An Attitude of Gratitude
As Thanksgiving approaches, most people are rushing around preparing for the coming holiday. Even if the history behind Thanksgiving is largely ignored, it is still a holiday that celebrates gratitude. When we focus on things we are grateful for, and we contemplate the feeling of gratitude, we flood our bodies with feel-good hormones like dopamine, serotonin and oxytocin. Aside from the positive effect this cascade of hormones has on our physical well being, it also gives us a heightened sense of connectedness to those around us and to our world. Depression seems to lift more readily, and anxiety calms. But, this kind of beneficial effect of gratitude does take repetition and a bit of practice.
When the brain feels gratitude, the parts of the brain that are activated include the ventral and dorsal medial pre-frontal cortex. These areas are involved in feelings of reward, morality, interpersonal bonding and positive social interactions, and the ability to understand what other people are thinking or feeling. These are all benefits that most of us enjoy without realizing that they are occurring. Thanksgiving is a time of the year that most often brings us together with our families and loved ones and reconnects us to the things we do cherish and are grateful for. The holiday unto itself gives us a chance to pause and contemplate those things that bring meaning and significance into our lives. It is the perfect “excuse” to practice thankfulness and gratitude.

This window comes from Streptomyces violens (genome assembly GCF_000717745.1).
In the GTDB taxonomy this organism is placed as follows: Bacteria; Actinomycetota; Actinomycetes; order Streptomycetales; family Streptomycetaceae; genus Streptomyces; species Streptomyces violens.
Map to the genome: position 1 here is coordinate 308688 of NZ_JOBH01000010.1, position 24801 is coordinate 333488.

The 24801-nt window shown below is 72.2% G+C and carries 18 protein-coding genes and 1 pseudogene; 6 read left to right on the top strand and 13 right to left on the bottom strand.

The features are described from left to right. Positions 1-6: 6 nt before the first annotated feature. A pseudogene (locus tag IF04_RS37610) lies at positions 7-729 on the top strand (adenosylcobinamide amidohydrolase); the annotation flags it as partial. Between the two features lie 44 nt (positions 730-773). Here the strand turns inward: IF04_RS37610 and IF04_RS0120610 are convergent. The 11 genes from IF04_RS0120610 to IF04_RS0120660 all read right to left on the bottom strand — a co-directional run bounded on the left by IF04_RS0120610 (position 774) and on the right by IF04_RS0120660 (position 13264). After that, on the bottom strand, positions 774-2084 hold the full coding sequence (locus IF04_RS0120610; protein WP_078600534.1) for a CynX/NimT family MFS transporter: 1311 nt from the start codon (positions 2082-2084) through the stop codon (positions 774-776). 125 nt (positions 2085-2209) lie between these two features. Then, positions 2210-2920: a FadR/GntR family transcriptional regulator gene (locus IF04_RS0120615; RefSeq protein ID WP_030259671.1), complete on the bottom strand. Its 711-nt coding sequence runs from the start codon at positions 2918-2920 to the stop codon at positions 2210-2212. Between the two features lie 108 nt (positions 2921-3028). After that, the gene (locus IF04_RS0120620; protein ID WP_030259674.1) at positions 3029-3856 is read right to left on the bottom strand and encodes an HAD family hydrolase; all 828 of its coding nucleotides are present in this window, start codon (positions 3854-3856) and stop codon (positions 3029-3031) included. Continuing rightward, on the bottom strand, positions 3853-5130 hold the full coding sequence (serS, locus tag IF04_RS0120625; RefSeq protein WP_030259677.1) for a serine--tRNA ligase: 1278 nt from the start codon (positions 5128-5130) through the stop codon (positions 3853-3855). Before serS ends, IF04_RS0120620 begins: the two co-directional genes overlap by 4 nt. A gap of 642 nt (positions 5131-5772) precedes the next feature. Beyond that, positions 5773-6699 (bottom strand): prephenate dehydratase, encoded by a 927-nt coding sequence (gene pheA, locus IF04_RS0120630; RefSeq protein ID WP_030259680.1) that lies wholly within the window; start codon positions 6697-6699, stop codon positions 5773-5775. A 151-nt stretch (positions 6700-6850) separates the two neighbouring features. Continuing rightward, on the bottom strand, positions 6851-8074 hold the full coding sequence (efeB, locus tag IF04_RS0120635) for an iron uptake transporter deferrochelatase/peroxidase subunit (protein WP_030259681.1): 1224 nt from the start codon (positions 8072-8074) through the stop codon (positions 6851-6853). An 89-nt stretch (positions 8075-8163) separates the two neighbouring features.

In order to carry the attitude of gratitude into our daily lives, there are a few exercises that can keep us connected to the things we appreciate and are grateful for. One such exercise is doing short daily meditations of 5 to 10 minutes a day, focusing on one thing per day that we are grateful for. For example, Sally cherishes her friendship to Laura. Laura stood by Sally through many of life’s challenges. Sally decides to give herself a 10 minute pause in her lunch break to quietly sit and give thanks by focusing on her friend and the goodness that relationship has brought into her life.
Another exercise is to write letters expressing appreciation or gratitude for someone or something that has had a positive effect on our life. Jerry was struggling with depression when one of his best friends, Jamie, was in trouble with addiction. Jamie called on Jerry and asked him to help him through the difficult time he was facing. This request for help gave Jerry a sense of purpose and, not only did he help his friend, but he also found his way, through service, and out of his depressed state. Jerry wrote a letter to Jamie expressing his appreciation and thanks for allowing him to not only help him, but to also help himself. Writing the letter to Jamie gave Jerry a renewed sense of purpose and gratitude for Jamie (who helped Jerry through his own dilemma without knowing it).
There are limitless things we can be grateful for: good health, a lucky day at the races, a warm, sunny day, a call from a friend, hearing a great song on the radio, and the list goes on.
A great deal of feeling grateful lies within our perspective and how we frame the world. If we look at the world with wonder, the world will seem wonder-full. Being grateful expresses the appreciation for those special things we notice about life that make life beautiful.
So, this Thanksgiving, hopefully you will be surrounded by friends and family to share in a day of thanks and togetherness. In that day, or those leading up to it, give yourself some moments of peace in which you can feel gratitude for the people, moments and blessings you experience. It will not only shed light on the things that you are grateful for, but it will make those things more significant. The added bonus is the boost to your feel-good hormones that will make the day even more enjoyable.
Thank you for taking the time to read this, and may you enjoy a wonderful and wonder-full Thanksgiving.